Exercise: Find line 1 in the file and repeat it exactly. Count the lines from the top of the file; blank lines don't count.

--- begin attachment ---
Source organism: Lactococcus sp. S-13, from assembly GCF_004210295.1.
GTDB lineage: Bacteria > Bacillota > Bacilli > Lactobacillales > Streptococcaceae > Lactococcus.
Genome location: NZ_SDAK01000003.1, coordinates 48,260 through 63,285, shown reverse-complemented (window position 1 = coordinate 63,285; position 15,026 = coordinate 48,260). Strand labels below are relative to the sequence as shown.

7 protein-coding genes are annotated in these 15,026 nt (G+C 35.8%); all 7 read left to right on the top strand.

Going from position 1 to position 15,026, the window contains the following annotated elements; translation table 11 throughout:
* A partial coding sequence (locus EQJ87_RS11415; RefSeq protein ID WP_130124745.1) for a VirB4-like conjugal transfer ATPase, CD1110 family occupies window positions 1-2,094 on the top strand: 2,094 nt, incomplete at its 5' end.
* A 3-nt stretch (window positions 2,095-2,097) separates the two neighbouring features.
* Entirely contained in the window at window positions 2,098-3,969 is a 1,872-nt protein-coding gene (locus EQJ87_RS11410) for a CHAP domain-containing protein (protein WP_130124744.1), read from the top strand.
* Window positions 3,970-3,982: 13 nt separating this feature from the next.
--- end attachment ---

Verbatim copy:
Source organism: Lactococcus sp. S-13, from assembly GCF_004210295.1.